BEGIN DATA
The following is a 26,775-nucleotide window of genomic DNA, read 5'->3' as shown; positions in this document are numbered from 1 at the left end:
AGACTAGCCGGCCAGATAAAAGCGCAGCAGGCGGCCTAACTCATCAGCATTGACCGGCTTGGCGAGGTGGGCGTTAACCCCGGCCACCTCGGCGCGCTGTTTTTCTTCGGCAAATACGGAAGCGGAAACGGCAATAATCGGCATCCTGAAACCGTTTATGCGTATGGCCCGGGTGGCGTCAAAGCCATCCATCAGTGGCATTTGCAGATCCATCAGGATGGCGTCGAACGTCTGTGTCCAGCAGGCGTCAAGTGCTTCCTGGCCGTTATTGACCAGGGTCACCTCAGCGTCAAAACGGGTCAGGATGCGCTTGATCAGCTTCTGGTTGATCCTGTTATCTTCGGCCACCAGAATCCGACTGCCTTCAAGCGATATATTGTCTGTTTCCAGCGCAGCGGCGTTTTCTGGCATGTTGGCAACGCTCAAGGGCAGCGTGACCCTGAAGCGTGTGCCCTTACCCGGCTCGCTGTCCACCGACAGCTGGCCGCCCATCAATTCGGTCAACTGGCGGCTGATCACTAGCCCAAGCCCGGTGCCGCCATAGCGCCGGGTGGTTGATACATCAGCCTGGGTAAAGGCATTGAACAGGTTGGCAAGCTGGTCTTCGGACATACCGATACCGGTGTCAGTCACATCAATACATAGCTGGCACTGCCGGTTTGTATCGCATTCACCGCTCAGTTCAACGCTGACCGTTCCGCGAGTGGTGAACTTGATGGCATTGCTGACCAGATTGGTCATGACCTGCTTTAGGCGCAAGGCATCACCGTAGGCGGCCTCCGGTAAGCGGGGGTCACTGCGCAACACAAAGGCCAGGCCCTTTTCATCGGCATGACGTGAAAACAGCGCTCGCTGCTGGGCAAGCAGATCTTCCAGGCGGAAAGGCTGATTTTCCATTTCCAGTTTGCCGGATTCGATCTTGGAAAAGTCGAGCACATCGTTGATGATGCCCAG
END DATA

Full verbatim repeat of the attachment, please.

The following is a 26,775-nucleotide window of genomic DNA, read 5'->3' as shown; positions in this document are numbered from 1 at the left end:
AGACTAGCCGGCCAGATAAAAGCGCAGCAGGCGGCCTAACTCATCAGCATTGACCGGCTTGGCGAGGTGGGCGTTAACCCCGGCCACCTCGGCGCGCTGTTTTTCTTCGGCAAATACGGAAGCGGAAACGGCAATAATCGGCATCCTGAAACCGTTTATGCGTATGGCCCGGGTGGCGTCAAAGCCATCCATCAGTGGCATTTGCAGATCCATCAGGATGGCGTCGAACGTCTGTGTCCAGCAGGCGTCAAGTGCTTCCTGGCCGTTATTGACCAGGGTCACCTCAGCGTCAAAACGGGTCAGGATGCGCTTGATCAGCTTCTGGTTGATCCTGTTATCTTCGGCCACCAGAATCCGACTGCCTTCAAGCGATATATTGTCTGTTTCCAGCGCAGCGGCGTTTTCTGGCATGTTGGCAACGCTCAAGGGCAGCGTGACCCTGAAGCGTGTGCCCTTACCCGGCTCGCTGTCCACCGACAGCTGGCCGCCCATCAATTCGGTCAACTGGCGGCTGATCACTAGCCCAAGCCCGGTGCCGCCATAGCGCCGGGTGGTTGATACATCAGCCTGGGTAAAGGCATTGAACAGGTTGGCAAGCTGGTCTTCGGACATACCGATACCGGTGTCAGTCACATCAATACATAGCTGGCACTGCCGGTTTGTATCGCATTCACCGCTCAGTTCAACGCTGACCGTTCCGCGAGTGGTGAACTTGATGGCATTGCTGACCAGATTGGTCATGACCTGCTTTAGGCGCAAGGCATCACCGTAGGCGGCCTCCGGTAAGCGGGGGTCACTGCGCAACACAAAGGCCAGGCCCTTTTCATCGGCATGACGTGAAAACAGCGCTCGCTGCTGGGCAAGCAGATCTTCCAGGCGGAAAGGCTGATTTTCCATTTCCAGTTTGCCGGATTCGATCTTGGAAAAGTCGAGCACATCGTTGATGATGCCCAG